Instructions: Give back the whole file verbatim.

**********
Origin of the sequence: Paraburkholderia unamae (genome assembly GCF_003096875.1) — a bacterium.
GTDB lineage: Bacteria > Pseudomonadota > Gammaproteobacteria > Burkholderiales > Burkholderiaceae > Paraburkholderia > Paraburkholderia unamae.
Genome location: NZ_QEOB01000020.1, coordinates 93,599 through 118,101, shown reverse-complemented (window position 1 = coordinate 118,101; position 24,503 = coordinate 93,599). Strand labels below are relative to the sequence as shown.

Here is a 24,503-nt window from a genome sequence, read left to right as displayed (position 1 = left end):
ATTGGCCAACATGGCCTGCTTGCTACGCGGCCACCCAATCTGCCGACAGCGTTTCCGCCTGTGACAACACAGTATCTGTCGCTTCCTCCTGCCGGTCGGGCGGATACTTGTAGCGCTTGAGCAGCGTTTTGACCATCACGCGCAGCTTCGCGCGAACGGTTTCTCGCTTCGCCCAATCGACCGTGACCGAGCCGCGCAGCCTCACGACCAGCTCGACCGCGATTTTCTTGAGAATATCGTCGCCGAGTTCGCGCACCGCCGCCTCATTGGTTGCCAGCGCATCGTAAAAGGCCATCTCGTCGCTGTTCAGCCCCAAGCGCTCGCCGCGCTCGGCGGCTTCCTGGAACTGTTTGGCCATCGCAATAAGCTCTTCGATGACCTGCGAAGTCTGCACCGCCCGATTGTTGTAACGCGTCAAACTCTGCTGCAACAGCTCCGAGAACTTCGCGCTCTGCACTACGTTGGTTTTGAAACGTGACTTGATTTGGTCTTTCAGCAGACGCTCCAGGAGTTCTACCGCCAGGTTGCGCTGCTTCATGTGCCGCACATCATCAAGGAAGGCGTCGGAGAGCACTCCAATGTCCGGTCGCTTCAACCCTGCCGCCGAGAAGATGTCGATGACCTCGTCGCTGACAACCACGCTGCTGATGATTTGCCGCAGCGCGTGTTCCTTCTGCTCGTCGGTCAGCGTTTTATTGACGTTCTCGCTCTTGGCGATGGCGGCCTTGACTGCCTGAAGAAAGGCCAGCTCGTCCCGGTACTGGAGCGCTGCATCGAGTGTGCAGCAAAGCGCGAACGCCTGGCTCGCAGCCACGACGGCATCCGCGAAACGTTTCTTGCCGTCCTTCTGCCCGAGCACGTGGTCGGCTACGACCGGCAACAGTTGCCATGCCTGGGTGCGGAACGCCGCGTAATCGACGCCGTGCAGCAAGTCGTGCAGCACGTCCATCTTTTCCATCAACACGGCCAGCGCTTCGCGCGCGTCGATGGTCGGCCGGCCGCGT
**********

Origin of the sequence: Paraburkholderia unamae (genome assembly GCF_003096875.1) — a bacterium.
GTDB lineage: Bacteria > Pseudomonadota > Gammaproteobacteria > Burkholderiales > Burkholderiaceae > Paraburkholderia > Paraburkholderia unamae.
Genome location: NZ_QEOB01000020.1, coordinates 93,599 through 118,101, shown reverse-complemented (window position 1 = coordinate 118,101; position 24,503 = coordinate 93,599). Strand labels below are relative to the sequence as shown.

Here is a 24,503-nt window from a genome sequence, read left to right as displayed (position 1 = left end):
ATTGGCCAACATGGCCTGCTTGCTACGCGGCCACCCAATCTGCCGACAGCGTTTCCGCCTGTGACAACACAGTATCTGTCGCTTCCTCCTGCCGGTCGGGCGGATACTTGTAGCGCTTGAGCAGCGTTTTGACCATCACGCGCAGCTTCGCGCGAACGGTTTCTCGCTTCGCCCAATCGACCGTGACCGAGCCGCGCAGCCTCACGACCAGCTCGACCGCGATTTTCTTGAGAATATCGTCGCCGAGTTCGCGCACCGCCGCCTCATTGGTTGCCAGCGCATCGTAAAAGGCCATCTCGTCGCTGTTCAGCCCCAAGCGCTCGCCGCGCTCGGCGGCTTCCTGGAACTGTTTGGCCATCGCAATAAGCTCTTCGATGACCTGCGAAGTCTGCACCGCCCGATTGTTGTAACGCGTCAAACTCTGCTGCAACAGCTCCGAGAACTTCGCGCTCTGCACTACGTTGGTTTTGAAACGTGACTTGATTTGGTCTTTCAGCAGACGCTCCAGGAGTTCTACCGCCAGGTTGCGCTGCTTCATGTGCCGCACATCATCAAGGAAGGCGTCGGAGAGCACTCCAATGTCCGGTCGCTTCAACCCTGCCGCCGAGAAGATGTCGATGACCTCGTCGCTGACAACCACGCTGCTGATGATTTGCCGCAGCGCGTGTTCCTTCTGCTCGTCGGTCAGCGTTTTATTGACGTTCTCGCTCTTGGCGATGGCGGCCTTGACTGCCTGAAGAAAGGCCAGCTCGTCCCGGTACTGGAGCGCTGCATCGAGTGTGCAGCAAAGCGCGAACGCCTGGCTCGCAGCCACGACGGCATCCGCGAAACGTTTCTTGCCGTCCTTCTGCCCGAGCACGTGGTCGGCTACGACCGGCAACAGTTGCCATGCCTGGGTGCGGAACGCCGCGTAATCGACGCCGTGCAGCAAGTCGTGCAGCACGTCCATCTTTTCCATCAACACGGCCAGCGCTTCGCGCGCGTCGATGGTCGGCCGGCCGCGT